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Short sleep duration and poor sleep quality have been demonstrated to be associated with childhood obesity. It has been suggested that electronic entertainment and communication devices (EECDs) including TVs, computers, tablets, video games and cell phones interfere with sleep in children and youth. The aim of this study was to assess the impact that the use of EECDs in the hour before bedtime has on sleep and weight status to inform sleep promotion interventions and programs to prevent childhood obesity.
A provincially representative sample of 2334 grade 5 children and their parents in Alberta, Canada was surveyed. Parents reported their child’s bedtime and wake-up time along with how often their child snored, felt sleepy during the day, woke-up at night and woke-up in the morning feeling unrefreshed. Sleep duration, sleep quality and sleep efficiency were derived from these indicators. Parents also reported on the presence of EECDs in their child’s bedroom, while children reported use of EECDs during the day and frequency of using each of these devices during the hour before sleep. The height and weight of children were measured. Multivariable mixed effect linear and logistic regression models were used to determine how sleep duration, sleep quality, sleep efficiency and weight status are influenced by (i) access to EECDs in children’s bedrooms, (ii) use of EECDs during the hour before sleep, and (iii) calming activities specifically reading during the hour before sleep.
Sleep duration was shorter by −10.8 min (cell phone), −10.2 min (computer) and −7.8 min (TV) for those with bedroom access to and used these EECDs during the hour before sleep compared to no access and no use. Good sleep quality was hindered by bedroom access to and use of all EECDs investigated during the hour before sleep, particularly among users of cell phones (OR = 0.64, 95% CI: 0.58–0.71) and computers (OR = 0.72, 95% CI: 0.65–0.80). Very good sleep efficiency was decreased by access to and frequent use of a TV (54%), cell phone (52%), tablet (51%) and video games (51%). Odds of obesity were doubled by bedroom access to and use of a TV and computer during the hour before sleep. Children who rarely read a printed book in the bedroom during the hour before sleep had a shorter sleep duration and poorer sleep quality and sleep efficiency compared to their peers. Having access to an EECD in the bedroom was associated with increased obesity despite frequently reading during the hour before sleep.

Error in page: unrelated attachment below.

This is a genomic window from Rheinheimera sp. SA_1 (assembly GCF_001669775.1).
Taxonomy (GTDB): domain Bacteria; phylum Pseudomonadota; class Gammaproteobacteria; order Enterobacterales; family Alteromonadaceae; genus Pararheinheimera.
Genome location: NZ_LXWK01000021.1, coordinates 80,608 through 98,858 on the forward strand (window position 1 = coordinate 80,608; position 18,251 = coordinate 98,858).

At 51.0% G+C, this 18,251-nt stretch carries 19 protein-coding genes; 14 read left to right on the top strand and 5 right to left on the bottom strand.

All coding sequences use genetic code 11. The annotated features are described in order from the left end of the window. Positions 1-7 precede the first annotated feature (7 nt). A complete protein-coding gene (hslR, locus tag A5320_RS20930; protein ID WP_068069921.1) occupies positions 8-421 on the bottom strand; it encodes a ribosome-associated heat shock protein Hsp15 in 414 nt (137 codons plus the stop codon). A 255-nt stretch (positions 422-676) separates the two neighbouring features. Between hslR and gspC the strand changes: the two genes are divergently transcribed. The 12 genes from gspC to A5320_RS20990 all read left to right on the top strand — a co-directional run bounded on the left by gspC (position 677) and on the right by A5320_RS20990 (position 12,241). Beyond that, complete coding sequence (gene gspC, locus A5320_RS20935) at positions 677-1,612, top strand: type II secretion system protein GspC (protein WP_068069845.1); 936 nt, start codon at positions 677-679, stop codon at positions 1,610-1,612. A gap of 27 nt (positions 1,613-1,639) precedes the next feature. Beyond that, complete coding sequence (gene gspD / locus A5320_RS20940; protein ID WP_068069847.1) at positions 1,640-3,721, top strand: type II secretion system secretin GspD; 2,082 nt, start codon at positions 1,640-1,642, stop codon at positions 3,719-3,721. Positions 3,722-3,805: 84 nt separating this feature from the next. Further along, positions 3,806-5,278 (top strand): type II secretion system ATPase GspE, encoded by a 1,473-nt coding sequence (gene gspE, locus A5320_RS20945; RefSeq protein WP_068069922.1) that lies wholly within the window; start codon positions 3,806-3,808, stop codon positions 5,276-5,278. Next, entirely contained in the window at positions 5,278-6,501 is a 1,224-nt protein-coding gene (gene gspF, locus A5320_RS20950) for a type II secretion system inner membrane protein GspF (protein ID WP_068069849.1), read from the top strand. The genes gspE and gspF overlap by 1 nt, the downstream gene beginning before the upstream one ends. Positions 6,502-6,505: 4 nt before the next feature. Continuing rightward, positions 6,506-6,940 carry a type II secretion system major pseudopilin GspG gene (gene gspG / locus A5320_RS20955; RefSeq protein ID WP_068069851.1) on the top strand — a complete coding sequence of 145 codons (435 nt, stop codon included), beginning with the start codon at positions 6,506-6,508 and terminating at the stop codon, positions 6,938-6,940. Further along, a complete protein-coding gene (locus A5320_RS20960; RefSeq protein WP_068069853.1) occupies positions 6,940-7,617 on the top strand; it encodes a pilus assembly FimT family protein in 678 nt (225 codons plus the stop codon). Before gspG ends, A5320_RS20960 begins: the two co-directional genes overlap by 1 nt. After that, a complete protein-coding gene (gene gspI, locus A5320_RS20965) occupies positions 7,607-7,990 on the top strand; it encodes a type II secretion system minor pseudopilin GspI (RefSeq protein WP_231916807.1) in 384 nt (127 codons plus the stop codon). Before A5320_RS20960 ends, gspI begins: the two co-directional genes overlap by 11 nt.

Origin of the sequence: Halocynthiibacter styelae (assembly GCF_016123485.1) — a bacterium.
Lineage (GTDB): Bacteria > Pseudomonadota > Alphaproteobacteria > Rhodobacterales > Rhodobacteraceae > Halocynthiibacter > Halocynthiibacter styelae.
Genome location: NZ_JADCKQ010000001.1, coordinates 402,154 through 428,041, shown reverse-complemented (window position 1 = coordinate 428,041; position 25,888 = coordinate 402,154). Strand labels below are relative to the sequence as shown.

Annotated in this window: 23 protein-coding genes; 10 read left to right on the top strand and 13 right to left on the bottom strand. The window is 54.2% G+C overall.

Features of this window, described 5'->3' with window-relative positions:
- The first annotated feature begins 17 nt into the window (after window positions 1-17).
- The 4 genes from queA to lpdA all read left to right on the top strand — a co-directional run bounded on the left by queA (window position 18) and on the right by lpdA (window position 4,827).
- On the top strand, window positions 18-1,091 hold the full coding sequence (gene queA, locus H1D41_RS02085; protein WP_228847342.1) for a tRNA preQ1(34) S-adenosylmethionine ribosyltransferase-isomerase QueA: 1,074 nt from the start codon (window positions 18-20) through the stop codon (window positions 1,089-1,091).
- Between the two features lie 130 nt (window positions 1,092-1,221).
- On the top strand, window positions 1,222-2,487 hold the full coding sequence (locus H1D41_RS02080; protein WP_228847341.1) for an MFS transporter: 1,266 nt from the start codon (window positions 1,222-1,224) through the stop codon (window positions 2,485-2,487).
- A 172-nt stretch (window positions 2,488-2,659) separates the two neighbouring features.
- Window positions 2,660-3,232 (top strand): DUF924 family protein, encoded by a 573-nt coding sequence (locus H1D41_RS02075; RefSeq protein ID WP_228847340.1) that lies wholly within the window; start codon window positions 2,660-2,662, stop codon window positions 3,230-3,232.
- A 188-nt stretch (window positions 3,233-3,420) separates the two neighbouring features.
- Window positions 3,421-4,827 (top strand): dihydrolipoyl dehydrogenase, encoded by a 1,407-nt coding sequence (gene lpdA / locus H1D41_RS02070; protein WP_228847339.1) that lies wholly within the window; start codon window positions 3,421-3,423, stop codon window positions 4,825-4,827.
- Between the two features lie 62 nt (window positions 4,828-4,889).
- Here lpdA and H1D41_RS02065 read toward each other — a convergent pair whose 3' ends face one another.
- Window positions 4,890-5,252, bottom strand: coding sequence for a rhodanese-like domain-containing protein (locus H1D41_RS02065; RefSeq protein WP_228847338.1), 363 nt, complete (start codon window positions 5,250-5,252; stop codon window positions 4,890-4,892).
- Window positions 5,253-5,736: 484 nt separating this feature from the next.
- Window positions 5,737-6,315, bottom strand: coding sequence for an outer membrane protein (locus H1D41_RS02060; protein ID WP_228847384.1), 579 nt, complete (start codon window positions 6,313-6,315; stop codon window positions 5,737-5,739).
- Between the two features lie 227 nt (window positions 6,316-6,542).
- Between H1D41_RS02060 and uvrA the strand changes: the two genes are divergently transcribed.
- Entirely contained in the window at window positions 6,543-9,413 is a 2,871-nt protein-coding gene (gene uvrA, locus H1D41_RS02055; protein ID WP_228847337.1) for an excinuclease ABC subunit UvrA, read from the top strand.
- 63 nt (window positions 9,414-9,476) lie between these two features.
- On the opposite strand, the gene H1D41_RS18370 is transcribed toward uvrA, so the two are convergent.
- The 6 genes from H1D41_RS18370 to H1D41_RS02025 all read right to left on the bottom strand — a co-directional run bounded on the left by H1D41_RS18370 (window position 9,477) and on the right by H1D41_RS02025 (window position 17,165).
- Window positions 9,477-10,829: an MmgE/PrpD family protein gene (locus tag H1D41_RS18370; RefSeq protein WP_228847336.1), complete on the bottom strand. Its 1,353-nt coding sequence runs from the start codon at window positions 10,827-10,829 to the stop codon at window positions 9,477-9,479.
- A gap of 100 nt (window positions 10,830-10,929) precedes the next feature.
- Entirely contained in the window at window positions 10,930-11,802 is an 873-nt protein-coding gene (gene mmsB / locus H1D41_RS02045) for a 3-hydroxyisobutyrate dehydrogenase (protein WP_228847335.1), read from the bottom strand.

Our findings suggest that sleep duration, sleep quality, sleep efficiency and weight status are better among children who do not have EECDs in the bedroom and frequently read a book during the hour before sleep as opposed to those who use EECDs during this hour. Education of limits against EECD use by parents may improve sleep outcomes. These findings will inform health promotion messages and may give rise to national recommendations regarding EECD use.
ClinicalTrials.gov NCT01914185. Registered 31 July 2013 Retrospectively registered.
The National Sleep Foundation recommends 9–11 h of sleep per night for children aged 6–13 years . Obtaining the recommended amount of sleep is important for mental and physical health [2, 3]. Despite this, children nowadays are sleeping much less than children 20 years ago . Between 1974 and 1986 alone, sleep duration in children was found to have decreased by one hour . The rising use of electronic entertainment and communication devices (EECDs) by children have been shown to play a role in shorter sleep duration  as well as poor sleep quality  and sleep efficiency . Between 1996 and 2009, children aged 8–18 years old were reported to use EECDs (TVs, computers, tablets, video games and cell phones) for as much as 8 ½ hours daily, seven days a week [8, 9]. The negative effects of long periods of EECD use on sleep are well established [7, 9–11] and so are the effects of sleep deprivation on body weight [10, 12–14], demonstrated by the activation of a hormonal response when sleep is insufficient, which increases appetite and food consumption leading to obesity [15–19]. In an era of deteriorating sleep habits and rising childhood obesity rates, understanding fully which practices affect both sleep duration and sleep quality is essential to public health decision makers.